Scouts’ days in hot seat may be near end
Air conditioning donated for Troop 52's meeting room
After decades of tolerating summers of sweltering conditions in their downtown meeting rooms, a Lawrence Boy Scout troop is about to chill out.
“It’s a Jenny Craig workout room up there,” Rod Zinn, one of the leaders of Boy Scout Troop 52, said of the second-floor meeting place at 945 1/2 Mass. “The boys just roll with sweat.”
The unbearable indoor heat successions of Scouts have put up with since at least 1963 will soon end. Three businesses have answered Zinn’s call for help by offering to provide and install an air-conditioning unit without charge.
Cloud Heating & Air Conditioning Co. has agreed to donate an air-conditioning unit large enough to meet the needs of cooling the meeting place. Moreover, Huxtable and Associates will install the ductwork and wiring while Anderson Rentals will provide the equipment to lift the air-conditioning unit to the roof.
“These guys just bent over backward for us,” Zinn said of the businesses. “I’m humbled by it.”
The air conditioner, which includes the air handler that blows the air through the ducts, is used but still in good working condition, said John White, operations manager for Cloud.
“It’s not brand new, but I thought, hey — why not let them get some use out of it,” White said. “It’s for a good cause.”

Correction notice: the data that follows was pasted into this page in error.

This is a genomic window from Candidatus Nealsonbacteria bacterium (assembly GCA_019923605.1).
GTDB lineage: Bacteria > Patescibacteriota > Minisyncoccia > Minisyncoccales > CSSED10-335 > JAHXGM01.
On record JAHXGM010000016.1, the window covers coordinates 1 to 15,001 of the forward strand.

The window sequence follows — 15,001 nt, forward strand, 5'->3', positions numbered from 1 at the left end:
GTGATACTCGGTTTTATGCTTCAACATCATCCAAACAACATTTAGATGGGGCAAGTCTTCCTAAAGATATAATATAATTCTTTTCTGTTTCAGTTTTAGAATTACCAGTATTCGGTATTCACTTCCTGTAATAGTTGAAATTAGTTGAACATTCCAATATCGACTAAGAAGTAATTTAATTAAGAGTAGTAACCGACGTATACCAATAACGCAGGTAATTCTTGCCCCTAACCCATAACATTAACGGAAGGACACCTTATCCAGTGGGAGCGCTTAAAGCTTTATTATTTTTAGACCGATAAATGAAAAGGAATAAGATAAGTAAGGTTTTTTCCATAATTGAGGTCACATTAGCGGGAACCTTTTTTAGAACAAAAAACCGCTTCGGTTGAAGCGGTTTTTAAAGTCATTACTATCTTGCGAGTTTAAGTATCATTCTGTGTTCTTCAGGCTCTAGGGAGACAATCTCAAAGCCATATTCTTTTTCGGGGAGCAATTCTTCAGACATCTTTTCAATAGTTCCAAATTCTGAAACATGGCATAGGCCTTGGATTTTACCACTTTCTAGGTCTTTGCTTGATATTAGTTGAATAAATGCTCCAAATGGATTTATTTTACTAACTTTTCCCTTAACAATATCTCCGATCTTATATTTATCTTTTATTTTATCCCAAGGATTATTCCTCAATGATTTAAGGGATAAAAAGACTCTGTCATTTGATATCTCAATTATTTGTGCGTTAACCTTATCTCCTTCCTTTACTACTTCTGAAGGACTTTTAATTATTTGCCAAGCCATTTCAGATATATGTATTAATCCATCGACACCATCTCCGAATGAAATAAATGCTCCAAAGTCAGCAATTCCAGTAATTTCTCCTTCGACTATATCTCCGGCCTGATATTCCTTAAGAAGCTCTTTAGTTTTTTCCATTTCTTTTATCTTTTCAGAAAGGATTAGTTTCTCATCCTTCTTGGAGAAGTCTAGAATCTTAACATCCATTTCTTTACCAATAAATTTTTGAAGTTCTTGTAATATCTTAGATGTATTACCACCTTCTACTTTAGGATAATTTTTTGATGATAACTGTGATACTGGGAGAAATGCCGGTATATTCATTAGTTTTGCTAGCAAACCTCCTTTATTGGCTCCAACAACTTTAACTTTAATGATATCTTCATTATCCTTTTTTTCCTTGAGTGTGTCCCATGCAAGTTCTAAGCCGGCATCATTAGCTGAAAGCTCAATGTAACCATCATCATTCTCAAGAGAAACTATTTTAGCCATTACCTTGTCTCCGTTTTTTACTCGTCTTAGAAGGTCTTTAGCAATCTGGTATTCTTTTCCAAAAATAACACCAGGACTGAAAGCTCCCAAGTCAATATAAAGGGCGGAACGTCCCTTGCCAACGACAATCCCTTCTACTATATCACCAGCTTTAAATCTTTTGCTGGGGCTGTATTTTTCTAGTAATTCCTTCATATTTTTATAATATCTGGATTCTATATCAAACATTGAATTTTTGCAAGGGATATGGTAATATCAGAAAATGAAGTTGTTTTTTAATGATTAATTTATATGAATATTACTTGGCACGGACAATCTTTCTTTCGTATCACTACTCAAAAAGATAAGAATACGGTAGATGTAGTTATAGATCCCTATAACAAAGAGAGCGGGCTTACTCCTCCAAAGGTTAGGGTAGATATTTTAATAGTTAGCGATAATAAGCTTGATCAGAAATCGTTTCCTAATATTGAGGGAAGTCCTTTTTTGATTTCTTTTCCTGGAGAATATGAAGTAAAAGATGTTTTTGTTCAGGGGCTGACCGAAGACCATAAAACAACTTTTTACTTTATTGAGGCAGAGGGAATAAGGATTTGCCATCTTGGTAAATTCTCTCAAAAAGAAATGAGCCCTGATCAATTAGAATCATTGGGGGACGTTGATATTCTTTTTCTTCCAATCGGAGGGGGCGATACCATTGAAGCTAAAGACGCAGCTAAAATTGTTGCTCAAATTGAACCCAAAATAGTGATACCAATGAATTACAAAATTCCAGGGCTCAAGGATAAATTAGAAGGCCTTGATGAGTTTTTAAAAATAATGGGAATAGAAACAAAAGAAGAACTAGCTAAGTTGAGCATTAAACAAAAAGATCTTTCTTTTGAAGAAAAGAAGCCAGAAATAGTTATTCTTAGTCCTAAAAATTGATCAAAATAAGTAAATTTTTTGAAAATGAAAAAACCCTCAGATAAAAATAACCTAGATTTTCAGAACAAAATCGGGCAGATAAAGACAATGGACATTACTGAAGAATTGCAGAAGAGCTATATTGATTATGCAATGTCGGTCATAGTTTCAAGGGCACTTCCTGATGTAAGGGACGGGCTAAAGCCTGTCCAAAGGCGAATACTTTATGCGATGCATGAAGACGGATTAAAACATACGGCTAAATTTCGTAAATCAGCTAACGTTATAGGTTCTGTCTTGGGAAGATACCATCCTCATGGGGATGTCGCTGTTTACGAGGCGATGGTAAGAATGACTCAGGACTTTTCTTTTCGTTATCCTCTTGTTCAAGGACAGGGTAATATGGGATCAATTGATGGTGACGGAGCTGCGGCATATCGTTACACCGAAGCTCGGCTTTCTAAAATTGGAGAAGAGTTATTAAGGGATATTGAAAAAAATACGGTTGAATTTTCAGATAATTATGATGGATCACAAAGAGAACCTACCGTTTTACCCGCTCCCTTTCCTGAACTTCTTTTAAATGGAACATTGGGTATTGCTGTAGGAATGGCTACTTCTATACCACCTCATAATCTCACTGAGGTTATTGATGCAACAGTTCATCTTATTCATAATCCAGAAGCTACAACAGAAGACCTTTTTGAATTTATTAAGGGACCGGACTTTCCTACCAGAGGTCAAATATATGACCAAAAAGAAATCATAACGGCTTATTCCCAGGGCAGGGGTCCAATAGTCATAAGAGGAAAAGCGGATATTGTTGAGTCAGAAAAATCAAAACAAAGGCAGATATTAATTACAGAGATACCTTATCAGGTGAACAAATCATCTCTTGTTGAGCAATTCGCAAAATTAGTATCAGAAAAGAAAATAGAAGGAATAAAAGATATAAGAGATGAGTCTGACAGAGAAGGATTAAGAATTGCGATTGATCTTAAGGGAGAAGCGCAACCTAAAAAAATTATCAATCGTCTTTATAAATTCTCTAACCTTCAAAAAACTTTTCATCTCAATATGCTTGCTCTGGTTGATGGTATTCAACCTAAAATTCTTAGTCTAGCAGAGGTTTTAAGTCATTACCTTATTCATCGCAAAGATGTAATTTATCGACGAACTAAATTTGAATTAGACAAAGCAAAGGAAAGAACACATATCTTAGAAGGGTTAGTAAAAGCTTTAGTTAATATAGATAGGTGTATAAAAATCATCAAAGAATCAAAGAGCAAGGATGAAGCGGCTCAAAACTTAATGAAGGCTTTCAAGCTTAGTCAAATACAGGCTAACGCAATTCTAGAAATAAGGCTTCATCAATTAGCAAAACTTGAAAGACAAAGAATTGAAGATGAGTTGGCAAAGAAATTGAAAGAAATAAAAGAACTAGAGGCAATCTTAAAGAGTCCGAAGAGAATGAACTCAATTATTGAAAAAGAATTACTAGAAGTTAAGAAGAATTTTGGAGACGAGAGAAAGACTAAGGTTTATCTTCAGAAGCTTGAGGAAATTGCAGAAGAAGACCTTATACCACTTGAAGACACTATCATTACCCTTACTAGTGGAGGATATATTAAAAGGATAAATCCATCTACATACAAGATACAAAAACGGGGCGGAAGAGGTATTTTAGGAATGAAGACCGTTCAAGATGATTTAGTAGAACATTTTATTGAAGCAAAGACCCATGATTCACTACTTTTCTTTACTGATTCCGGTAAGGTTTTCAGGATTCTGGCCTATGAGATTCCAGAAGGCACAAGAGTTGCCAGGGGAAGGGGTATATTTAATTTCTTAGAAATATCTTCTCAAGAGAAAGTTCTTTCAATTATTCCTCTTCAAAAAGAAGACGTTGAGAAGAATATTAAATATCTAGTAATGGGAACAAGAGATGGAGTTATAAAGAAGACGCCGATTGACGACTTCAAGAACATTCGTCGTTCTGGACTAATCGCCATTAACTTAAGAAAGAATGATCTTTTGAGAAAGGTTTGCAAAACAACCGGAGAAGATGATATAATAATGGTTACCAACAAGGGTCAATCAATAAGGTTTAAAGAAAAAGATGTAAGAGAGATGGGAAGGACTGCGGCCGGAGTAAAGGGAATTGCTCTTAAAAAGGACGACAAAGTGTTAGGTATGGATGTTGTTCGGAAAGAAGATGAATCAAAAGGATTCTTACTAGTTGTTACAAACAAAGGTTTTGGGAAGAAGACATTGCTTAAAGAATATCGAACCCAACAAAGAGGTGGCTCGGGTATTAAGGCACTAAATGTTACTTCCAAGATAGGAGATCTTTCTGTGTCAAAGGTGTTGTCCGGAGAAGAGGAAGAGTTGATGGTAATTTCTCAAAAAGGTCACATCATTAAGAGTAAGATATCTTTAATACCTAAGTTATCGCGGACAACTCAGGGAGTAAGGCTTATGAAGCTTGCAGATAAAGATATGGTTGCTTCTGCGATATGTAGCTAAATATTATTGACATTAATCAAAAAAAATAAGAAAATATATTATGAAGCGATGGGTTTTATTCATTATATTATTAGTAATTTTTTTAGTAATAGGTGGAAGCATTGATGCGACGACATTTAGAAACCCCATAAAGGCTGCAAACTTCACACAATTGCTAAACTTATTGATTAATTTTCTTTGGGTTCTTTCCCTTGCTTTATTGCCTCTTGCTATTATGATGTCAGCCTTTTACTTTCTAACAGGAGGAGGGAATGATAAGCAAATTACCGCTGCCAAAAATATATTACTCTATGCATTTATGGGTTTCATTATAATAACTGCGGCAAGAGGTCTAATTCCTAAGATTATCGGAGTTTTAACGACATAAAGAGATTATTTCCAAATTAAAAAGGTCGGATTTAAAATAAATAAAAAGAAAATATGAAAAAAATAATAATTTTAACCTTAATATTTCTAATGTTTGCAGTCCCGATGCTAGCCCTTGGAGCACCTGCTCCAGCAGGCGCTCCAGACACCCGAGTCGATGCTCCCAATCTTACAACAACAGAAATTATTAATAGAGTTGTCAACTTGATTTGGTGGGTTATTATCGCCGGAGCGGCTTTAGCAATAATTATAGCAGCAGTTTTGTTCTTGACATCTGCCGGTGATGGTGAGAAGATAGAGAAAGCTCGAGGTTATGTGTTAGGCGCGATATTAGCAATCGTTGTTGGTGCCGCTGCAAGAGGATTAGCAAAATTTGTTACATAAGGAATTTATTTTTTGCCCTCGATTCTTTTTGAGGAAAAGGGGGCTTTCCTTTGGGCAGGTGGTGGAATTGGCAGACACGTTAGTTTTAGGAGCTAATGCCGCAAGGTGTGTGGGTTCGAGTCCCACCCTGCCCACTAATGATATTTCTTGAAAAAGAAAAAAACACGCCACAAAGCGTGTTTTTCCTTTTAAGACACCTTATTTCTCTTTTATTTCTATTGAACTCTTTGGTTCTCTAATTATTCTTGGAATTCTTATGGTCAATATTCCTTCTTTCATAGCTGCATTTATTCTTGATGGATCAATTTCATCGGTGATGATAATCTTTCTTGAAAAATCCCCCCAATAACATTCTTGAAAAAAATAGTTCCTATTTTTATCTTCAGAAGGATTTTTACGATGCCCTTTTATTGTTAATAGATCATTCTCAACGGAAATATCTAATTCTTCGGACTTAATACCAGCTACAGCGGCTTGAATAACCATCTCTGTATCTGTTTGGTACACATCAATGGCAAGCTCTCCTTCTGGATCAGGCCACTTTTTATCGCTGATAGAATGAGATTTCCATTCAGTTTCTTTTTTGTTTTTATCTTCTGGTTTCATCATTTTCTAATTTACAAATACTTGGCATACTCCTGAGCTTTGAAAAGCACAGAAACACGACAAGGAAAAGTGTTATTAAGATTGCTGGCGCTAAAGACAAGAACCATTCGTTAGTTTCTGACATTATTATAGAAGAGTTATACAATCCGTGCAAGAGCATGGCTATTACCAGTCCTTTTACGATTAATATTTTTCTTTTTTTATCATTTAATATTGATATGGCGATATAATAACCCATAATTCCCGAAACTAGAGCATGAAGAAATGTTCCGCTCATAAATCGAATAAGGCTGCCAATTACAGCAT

Considering all of the contributions the businesses are making, White estimated that the troop and its sponsor, First United Methodist Church, would be spared at least $5,000.
The Scouts have relied so much on the church for help over the years that Zinn, who is the troop’s committee chairman, said he didn’t feel he could request thousands of dollars to install adequate air conditioning. The church has agreed to pay the expected increase in electrical bills, he said.
The Scouts’ meeting place, which is above La Tasca restaurant, does have a window air conditioner but it is vastly inadequate, Zinn said.
“You have to stand within 10 feet of it to feel it,” he said. “I’ve turned it on in the morning, and when I’ve come back in the afternoon, it was just as hot.”
Mason McCurdy, one of the Scouts, agreed.
“It’s pretty uncomfortable,” Mason, 14, said. “There are windows, but they are so old not all of them will open.”
The troop, which comprises 61 Scouts, puts in an average of 2,000 community service hours a year, Zinn said. And although Scouts often camp out and work during the hot summer months, being inside a hot, poorly ventilated room is another matter.
“I think it has kept some of our Scouts from coming back, and I don’t want to lose them,” Zinn said.